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By Terry Tavita

APIA, Samoa (June 11, 2002 – Samoa Observer)---Leon Hance, a native of Mississippi, is a man haunted by fond memories of Samoa.

In 1943, at age 22, Corporal Hance was an aviation engineer and co-pilot with the U.S. Navy that came to Apia to fight the Japanese during World War II.

Stationed at the old airport at Satapuala, he was in charge of the mechanical maintenance of three seaplanes based there.

During his three months here, he took numerous photographs of the countryside and its people.

"Samoa was such a beautiful place back then, a true paradise," he reminisced.

His photographs include bare-chested girls taken at Lepea and Vaimoso villages.

"Back then, it was quite normal for young girls to walk around like that."

Mr. Hance said that Samoans enjoyed being photographed back then, and "everyone wanted their photo taken."

"We would carry out a photo session in the village and in return they would give us a good feed," he said.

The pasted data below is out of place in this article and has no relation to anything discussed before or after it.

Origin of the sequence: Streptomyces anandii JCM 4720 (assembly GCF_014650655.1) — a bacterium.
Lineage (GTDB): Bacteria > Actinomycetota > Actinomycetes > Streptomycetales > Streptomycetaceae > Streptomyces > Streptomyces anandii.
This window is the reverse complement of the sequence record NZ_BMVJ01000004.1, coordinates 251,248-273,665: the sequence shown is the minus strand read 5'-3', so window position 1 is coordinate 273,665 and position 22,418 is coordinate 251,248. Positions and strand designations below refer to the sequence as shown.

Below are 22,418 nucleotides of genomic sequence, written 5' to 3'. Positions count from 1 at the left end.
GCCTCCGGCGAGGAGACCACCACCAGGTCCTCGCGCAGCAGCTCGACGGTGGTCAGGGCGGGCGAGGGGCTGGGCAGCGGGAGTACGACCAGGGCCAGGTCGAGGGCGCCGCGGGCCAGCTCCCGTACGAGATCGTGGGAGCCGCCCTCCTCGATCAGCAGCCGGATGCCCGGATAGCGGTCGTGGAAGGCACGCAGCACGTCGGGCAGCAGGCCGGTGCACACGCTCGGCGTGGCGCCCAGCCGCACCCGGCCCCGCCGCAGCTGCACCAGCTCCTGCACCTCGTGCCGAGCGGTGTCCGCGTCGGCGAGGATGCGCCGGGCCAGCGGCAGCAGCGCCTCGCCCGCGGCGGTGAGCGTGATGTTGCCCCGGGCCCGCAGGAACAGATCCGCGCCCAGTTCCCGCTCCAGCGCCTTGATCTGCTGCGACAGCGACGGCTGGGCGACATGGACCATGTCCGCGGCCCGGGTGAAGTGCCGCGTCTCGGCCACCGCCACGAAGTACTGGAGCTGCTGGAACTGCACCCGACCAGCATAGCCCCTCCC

"Most Samoans liked Navy officers better than the Marines."

"The Marines had a notorious reputation then as alcoholics and violent womanizers."

Though he never saw combat in Samoa, Corporal Hance was heavily involved in guerilla fighting when he was transferred to the Solomons, New Herbrides (now Vanuatu) and New Caledonia.

In Noea, he was blown out of a foxhole during a Japanese raid. As a result, 50 percent of his body is paralyzed.

It has been 59 years since Mr. Hance has left Samoa but still, "memories of this island paradise continue to haunt me."

"I was very young when I came to Samoa and eager to see the world.

"Throughout all my travels seeing the world in its complexities, I’ve come to realize that it’s simple lifestyles and laid back perceptions of life found in Samoa that is the most meaningful."

Mr. Hance organizes a reunion for U.S. ex-servicemen who served in Samoa during World War II every two years.

"We used to have large gatherings back in the sixties," he said, "but since most veterans have passed away, the numbers have dwindled."

"Last time, we had about sixty folks enjoying a few drinks and reminiscing about our time in the islands.

Mr. Hance was here for a week with his wife of 56 years, Bess, for the 40th Independence celebrations. He retired ten years ago after making a fortune in the electrical industry in the States.

They left yesterday afternoon.

For additional reports from the Samoa Observer, go to PACIFIC ISLANDS REPORT News/Information Links: Newspapers/Samoa Observer.

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